Monday, 1 February 2016

A (Short) Literary Detour

I have just been side-tracked onto rereading a work of theology by CS Lewis. However, this is not such a long detour as it may appear.

(i) Letters To Malcolm is a series of fictional letters, thus a work of fiction. Fictional events concerning Malcolm's family occur in the background.

(ii) Lewis discusses philosophical and cosmological issues.

(iii) He speculates about bodily resurrection and Heaven, thus connecting with several works of fantasy by American sf writers. See here and here.

(iv) This is the same CS Lewis who, as first person narrator, is a minor character in the Ransom Trilogy, which is his reply to the major science fiction works of HG Wells and Olaf Stapledon.

(v) Poul Anderson is a Wellsian and Stapledonian sf writer whereas Lewis is both anti-Wellsian and anti-Stapledonian.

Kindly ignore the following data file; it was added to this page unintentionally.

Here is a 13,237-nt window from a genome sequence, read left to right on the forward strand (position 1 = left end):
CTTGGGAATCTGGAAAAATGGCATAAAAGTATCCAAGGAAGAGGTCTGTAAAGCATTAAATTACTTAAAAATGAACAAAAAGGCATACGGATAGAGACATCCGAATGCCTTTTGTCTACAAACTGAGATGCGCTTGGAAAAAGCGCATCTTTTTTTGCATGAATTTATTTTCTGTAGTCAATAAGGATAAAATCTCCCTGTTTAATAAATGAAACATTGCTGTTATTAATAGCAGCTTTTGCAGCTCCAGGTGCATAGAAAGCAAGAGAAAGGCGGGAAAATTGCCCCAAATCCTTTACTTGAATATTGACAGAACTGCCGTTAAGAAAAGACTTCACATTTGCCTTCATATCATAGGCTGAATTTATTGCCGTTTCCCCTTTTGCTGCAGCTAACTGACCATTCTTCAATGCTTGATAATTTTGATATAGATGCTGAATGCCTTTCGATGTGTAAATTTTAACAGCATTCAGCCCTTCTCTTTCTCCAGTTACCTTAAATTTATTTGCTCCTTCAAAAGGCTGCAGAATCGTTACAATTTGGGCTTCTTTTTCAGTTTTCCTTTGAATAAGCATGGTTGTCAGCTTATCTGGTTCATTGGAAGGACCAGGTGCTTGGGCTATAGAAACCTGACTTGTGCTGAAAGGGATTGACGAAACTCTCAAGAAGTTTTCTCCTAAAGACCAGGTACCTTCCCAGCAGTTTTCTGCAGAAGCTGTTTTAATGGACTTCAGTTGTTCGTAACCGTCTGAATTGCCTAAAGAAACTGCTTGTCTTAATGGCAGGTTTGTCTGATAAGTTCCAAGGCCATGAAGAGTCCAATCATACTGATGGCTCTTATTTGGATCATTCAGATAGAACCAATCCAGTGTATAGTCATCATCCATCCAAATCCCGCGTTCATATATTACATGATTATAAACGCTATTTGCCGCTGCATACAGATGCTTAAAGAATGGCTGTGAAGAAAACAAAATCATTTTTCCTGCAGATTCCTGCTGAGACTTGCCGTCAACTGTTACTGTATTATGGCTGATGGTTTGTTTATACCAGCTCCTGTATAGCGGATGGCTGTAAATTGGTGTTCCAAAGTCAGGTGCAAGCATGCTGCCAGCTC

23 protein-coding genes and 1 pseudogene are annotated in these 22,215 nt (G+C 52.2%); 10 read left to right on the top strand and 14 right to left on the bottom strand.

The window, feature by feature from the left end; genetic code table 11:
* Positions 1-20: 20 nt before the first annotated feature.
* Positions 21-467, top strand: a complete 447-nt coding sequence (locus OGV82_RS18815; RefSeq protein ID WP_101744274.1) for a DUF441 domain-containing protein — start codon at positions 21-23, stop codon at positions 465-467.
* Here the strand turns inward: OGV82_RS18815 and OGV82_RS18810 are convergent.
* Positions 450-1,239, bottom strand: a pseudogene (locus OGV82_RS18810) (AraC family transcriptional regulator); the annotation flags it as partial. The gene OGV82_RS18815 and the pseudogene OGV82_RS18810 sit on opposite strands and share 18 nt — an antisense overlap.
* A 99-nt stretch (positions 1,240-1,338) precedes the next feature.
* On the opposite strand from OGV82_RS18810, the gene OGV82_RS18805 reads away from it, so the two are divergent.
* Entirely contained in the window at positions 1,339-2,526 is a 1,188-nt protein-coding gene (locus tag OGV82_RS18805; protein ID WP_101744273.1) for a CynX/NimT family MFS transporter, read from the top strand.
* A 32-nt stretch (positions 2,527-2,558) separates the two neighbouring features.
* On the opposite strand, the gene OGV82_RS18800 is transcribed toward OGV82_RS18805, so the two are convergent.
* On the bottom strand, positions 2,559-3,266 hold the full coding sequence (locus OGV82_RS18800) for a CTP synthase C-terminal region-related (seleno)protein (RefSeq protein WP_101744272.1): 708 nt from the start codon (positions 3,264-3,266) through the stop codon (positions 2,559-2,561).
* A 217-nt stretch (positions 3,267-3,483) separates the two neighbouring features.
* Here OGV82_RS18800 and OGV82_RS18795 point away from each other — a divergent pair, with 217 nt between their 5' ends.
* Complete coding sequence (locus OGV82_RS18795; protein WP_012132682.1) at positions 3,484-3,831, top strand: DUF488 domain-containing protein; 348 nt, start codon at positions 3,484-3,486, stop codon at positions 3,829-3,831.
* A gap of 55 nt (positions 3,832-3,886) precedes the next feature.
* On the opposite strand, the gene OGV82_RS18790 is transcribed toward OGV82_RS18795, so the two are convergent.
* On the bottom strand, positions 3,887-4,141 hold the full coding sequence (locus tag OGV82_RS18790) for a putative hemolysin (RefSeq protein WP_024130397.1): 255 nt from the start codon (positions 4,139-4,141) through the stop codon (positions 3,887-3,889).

(vi) We need to read both sides of the argument, especially since both sides are written well. Lewis and Anderson share the ability to present sympathetic treatments of characters with whom they disagree morally and philosophically.

1 comment:

Sean M. Brooks said...

Kaor ,Paul!

While I agree with you about the influence H.G. Wells and Olaf Stapledon had with or on Poul Anderson, I would include Jules Verne. Verne's emphasis on science and practical engineering (as seen in 20,000 LEAGUES BENEATH THE SEA and FROM THE EARTH TO THE MOON) are things Anderson agreed with.

Mary Shelley and H.G. Wells are among the founders of science fiction, as was Jules Verne.